On a great poem by one of WWI’s overlooked war poets – analysed by Dr Oliver Tearle
Ivor Gurney is a relatively little-known poet of the First World War. Born in Gloucester in 1890, he served in the War from 1915 until 1917; he would spend most of his final years in the City of London Mental Hospital, dying in 1937. ‘To God’ was written after Gurney’s experiences in the First World War, and during his confinement, as the ‘four walls’ suggest in the poem’s second line. Here is ‘To God’, followed by a short analysis of its language and meaning.
Why have you made life so intolerable
And set me between four walls, where I am able
Not to escape meals without prayer, for that is possible
Only by annoying an attendant. And tonight a sensual
Hell has been put on me, so that all has deserted me
And I am merely crying and trembling in heart
For death, and cannot get it. And gone out is part
Of sanity. And there is dreadful hell within me.
And nothing helps. Forced meals there have been and electricity
And weakening of sanity by influence
That’s dreadful to endure. And there is Orders
And I am praying for death, death, death,
And dreadful is the indrawing or out-breathing of breath
Because of the intolerable insults put on my whole soul,
Of the soul loathed, loathed, loathed of the soul.
Gone out every bright thing from my mind.
All lost that ever God himself designed.
Not half can be written of cruelty of man, on man,
Not often such evil guessed as between man and man.
‘To God’ is a powerful poem about mental illness, and Gurney has been overlooked in this respect as in many others: his is an important voice in early twentieth-century poetry written by those suffering from some sort of mental illness. In Gurney’s case, it was bipolar disorder. ‘To God’ is a cry for help, a cri de coeur.
As in the work of other war poets such as Wilfred Owen in ‘Futility’ or Isaac Rosenberg in ‘The Troop Ship’, Gurney takes a creative approach to rhyme in this poem. Although some lines rhyme conventionally, forming rhyming couplets (heart/part, death/breath, mind/designed), other lines utilise simple repetition in place of rhyme (soul/soul, man/man). This creates an unpredictability to the lines, but it is the result of strict control on Gurney’s part. The repetition-as-rhyme suggests stasis, the repetition of his life in confinement, and his inability to free himself from it. ‘And I am praying for death, death, death’. Death, it would seem, is the only escape he can envision.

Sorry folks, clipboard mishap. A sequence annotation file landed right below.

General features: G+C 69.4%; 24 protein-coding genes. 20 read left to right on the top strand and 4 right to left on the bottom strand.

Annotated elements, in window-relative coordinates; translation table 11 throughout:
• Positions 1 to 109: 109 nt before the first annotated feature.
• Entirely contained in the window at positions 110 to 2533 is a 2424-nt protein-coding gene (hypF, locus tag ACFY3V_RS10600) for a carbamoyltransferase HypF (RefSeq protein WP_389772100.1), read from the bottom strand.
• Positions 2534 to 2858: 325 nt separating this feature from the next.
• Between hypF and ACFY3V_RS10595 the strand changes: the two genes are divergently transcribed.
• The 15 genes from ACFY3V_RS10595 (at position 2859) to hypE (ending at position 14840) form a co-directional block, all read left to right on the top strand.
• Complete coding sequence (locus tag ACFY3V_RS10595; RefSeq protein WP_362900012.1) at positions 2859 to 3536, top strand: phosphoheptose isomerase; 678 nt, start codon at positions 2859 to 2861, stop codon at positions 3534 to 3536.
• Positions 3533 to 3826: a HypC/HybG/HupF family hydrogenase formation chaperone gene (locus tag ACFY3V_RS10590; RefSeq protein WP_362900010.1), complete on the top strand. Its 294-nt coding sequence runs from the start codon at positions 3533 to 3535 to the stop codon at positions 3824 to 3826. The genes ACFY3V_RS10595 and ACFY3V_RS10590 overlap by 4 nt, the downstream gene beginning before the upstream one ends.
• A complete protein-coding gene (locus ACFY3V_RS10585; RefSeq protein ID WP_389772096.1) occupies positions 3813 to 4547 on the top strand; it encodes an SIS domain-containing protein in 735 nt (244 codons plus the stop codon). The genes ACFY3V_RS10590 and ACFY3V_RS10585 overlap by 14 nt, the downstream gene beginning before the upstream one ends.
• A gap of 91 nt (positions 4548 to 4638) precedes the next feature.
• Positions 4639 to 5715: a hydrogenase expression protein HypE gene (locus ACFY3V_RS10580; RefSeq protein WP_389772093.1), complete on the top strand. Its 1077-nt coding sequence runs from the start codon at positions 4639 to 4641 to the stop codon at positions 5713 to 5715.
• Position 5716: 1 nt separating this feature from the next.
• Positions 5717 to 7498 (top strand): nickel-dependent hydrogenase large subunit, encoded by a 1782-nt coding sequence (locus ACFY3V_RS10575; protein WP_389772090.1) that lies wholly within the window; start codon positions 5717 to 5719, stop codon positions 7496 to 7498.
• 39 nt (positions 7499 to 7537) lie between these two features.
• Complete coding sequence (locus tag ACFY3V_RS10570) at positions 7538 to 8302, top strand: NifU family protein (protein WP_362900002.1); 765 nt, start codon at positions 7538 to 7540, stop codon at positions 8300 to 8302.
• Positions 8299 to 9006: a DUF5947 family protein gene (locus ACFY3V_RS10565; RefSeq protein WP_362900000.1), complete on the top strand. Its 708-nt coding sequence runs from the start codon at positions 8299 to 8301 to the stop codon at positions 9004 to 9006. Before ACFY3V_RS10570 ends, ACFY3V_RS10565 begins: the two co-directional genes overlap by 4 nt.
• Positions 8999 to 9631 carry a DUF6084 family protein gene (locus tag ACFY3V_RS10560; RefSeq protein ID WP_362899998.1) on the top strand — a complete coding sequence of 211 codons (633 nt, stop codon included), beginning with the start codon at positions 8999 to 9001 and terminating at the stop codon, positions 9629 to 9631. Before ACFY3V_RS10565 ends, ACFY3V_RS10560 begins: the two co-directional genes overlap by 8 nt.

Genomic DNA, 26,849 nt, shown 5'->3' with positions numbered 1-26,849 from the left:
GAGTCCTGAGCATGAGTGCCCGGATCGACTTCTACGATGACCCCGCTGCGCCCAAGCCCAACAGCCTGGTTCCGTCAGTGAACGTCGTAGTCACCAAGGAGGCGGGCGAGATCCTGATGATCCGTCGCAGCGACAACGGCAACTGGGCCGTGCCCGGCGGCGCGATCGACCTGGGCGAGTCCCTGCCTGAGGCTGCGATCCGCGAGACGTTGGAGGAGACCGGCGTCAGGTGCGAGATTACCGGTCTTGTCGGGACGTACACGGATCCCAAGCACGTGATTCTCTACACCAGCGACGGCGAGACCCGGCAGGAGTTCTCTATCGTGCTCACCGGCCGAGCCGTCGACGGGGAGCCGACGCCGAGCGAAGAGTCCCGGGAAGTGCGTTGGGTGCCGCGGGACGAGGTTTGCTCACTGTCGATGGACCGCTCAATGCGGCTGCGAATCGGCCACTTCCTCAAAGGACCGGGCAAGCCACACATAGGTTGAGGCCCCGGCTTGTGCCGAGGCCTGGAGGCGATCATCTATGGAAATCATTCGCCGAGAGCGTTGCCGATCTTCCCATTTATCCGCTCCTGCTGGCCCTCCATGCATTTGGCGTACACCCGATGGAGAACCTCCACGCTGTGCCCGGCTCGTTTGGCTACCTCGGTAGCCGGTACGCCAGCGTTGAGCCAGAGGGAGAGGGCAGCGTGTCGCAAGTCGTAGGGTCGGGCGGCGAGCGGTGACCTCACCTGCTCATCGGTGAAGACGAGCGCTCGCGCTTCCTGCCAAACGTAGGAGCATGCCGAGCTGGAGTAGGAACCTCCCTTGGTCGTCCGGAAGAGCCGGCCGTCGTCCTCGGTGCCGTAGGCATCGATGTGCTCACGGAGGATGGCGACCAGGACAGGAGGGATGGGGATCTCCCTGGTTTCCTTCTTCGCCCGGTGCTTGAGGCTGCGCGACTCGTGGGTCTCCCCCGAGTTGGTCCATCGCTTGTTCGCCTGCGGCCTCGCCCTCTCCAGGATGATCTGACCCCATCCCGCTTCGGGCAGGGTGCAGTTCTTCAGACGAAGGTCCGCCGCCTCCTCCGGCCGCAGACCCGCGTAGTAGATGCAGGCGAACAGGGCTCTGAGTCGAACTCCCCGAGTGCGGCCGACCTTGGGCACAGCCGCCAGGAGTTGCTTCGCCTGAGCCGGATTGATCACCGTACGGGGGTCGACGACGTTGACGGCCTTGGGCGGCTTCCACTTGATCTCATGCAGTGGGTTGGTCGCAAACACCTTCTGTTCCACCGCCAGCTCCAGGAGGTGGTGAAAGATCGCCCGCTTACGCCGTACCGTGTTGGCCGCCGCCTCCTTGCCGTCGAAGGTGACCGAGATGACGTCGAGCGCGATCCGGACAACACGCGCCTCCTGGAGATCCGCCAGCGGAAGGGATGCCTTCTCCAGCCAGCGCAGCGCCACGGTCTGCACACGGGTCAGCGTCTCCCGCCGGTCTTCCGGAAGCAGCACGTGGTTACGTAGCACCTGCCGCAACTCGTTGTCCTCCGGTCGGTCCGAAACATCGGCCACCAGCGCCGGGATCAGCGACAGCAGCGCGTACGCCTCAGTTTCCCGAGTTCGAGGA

Indeed, the poem’s use of rhyme offers a valuable insight into what is going on inside Gurney’s head. Each of the rhyming couplets takes a part or property of the human body – the heart, the breath, the mind – while the ‘couplets’ which are actually straightforward repetition concern more abstract qualities: the metaphysical rather than physical, we might say. So soul is echoed by soul rather than some other rhyming word, just as man is paired with man. This raises questions about the other lines in the poem: is intolerable/able a traditional rhyme, or a more complex repetition of able? The poem unsettles our notions of rhyme, using (and undoing) poetry’s formalistic conventions to question the broader undoing of one man’s sanity, owing in no small part to what he had lived through during the War years.
The author of this article, Dr Oliver Tearle, is a literary critic and lecturer in English at Loughborough University. He is the author of, among others, The Secret Library: A Book-Lovers’ Journey Through Curiosities of History and The Great War, The Waste Land and the Modernist Long Poem.
Image: The grave of Ivor Gurney at Twigworth (photo credit: Chris Goddard, 2004), Wikimedia Commons.